Young-adult readers will enjoy the memorable characters in Bailey's fictionalized memoir about her small-town childhood in segregated 1950s Kentucky.
In her debut, Bailey offers a sweeping look at a life gone by, through rich portraits of the residents in her fictionalized hometown of Lakeville. Her well-written reflections reveal the idiosyncrasies and hypocrisies of human nature, and a few are notable for highlighting the tremendous human capacity for fairness and generosity. This is a nontraditional memoir, as the author focuses on the lives of others to highlight a parable that she associates with biblical scripture.Throughout the book, she writes dialogue in Southern vernacular, yet somehow sidesteps sounding hokey. Her most telling story is "A Fine One," which begins: "Old people said there were good white people and bad white people, and good black people and bad black people." It goes on to describe how members of her community, black and white, united to rebuild a home for African-American Earl Roy, despite the town's segregation policy; however, they failed to assist others they deemed unworthy of assistance. Another story chronicles the missteps of Banty, the town's bootlegger, who "was supposed to know Coffman County the way a man would learn the lines on his own face just by shaving every morning." However, after reflecting on Banty's life, the author weakly concludes, "Sometimes people do evil and you just have to learn to live around them." Many readers may recoil at the book's outmoded terms for race, or will be disappointed by how much is left unsaid. They may also wonder why the author doesn't take sides on some clear injustices. That said, Bailey ultimately provides readers with a tenable view of how her "village" raised her. As such, the book is at once nostalgic, sad and illuminating.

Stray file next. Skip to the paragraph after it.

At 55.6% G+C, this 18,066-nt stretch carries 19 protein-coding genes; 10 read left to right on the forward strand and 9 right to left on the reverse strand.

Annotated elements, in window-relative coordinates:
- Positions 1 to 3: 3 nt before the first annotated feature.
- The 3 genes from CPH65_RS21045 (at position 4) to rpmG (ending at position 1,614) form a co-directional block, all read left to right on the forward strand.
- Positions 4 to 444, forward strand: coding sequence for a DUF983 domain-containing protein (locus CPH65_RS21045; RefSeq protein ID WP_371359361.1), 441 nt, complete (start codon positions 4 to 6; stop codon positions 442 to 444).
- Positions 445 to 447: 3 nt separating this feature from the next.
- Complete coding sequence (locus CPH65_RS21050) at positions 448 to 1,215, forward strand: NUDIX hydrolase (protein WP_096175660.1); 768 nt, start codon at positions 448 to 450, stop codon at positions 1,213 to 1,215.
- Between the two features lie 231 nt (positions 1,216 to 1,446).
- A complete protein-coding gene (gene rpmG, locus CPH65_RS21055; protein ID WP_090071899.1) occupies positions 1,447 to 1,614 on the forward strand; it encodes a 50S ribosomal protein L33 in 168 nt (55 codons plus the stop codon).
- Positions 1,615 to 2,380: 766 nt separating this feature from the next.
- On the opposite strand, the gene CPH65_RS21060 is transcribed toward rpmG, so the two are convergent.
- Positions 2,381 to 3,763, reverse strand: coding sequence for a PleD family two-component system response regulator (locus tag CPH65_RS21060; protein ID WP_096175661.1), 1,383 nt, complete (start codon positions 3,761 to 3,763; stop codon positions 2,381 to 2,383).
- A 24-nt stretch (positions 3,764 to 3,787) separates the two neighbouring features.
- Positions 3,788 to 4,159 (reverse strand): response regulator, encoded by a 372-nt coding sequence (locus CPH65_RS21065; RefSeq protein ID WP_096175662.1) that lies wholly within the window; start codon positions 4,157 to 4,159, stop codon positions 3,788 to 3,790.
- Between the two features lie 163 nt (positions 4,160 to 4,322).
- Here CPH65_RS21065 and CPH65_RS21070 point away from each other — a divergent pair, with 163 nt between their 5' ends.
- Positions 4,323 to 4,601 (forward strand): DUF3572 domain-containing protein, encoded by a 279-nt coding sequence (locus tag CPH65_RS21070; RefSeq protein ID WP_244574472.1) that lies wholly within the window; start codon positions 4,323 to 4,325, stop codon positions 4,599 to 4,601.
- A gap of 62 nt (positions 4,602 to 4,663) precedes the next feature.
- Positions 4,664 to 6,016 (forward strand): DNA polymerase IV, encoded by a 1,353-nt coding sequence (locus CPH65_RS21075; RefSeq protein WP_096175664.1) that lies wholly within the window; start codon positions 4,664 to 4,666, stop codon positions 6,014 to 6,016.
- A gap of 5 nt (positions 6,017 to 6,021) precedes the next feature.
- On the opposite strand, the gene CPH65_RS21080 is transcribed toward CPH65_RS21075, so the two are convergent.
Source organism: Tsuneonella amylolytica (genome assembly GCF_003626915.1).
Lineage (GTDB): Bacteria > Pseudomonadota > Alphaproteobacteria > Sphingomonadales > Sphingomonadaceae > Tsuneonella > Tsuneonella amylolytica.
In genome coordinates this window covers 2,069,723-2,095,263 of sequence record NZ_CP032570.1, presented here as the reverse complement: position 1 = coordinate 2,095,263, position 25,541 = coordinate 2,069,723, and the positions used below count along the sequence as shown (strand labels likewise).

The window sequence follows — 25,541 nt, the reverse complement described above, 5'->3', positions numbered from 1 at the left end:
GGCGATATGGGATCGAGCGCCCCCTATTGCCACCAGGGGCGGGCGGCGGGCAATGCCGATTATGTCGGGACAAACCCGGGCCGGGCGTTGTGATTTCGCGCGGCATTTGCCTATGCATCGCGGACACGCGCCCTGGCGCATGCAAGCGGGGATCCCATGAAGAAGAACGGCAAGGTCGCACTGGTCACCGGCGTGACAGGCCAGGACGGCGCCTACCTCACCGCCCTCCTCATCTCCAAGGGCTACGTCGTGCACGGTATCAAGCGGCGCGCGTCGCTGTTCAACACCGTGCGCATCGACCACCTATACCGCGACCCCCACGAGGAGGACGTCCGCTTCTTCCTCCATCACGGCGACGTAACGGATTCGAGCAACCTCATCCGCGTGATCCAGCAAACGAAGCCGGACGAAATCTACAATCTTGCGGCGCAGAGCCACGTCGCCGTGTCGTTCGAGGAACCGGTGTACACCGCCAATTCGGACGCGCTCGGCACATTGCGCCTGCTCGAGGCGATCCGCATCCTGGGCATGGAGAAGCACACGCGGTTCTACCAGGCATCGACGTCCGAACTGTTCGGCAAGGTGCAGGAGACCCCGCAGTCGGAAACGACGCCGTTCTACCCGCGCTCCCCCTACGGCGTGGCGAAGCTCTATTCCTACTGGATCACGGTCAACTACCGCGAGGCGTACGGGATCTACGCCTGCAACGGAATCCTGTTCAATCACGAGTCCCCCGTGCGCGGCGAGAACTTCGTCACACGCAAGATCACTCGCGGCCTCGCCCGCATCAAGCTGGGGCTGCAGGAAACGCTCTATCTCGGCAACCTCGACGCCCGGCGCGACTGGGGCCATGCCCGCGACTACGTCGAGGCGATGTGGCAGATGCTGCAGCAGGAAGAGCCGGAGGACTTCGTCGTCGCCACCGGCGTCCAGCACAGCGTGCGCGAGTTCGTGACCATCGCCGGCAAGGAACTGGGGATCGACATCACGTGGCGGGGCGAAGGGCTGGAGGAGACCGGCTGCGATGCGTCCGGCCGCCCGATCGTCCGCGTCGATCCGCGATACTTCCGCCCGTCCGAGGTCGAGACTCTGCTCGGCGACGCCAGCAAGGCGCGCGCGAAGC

An often engaging look at the daily lives of those in a thankfully bygone era.
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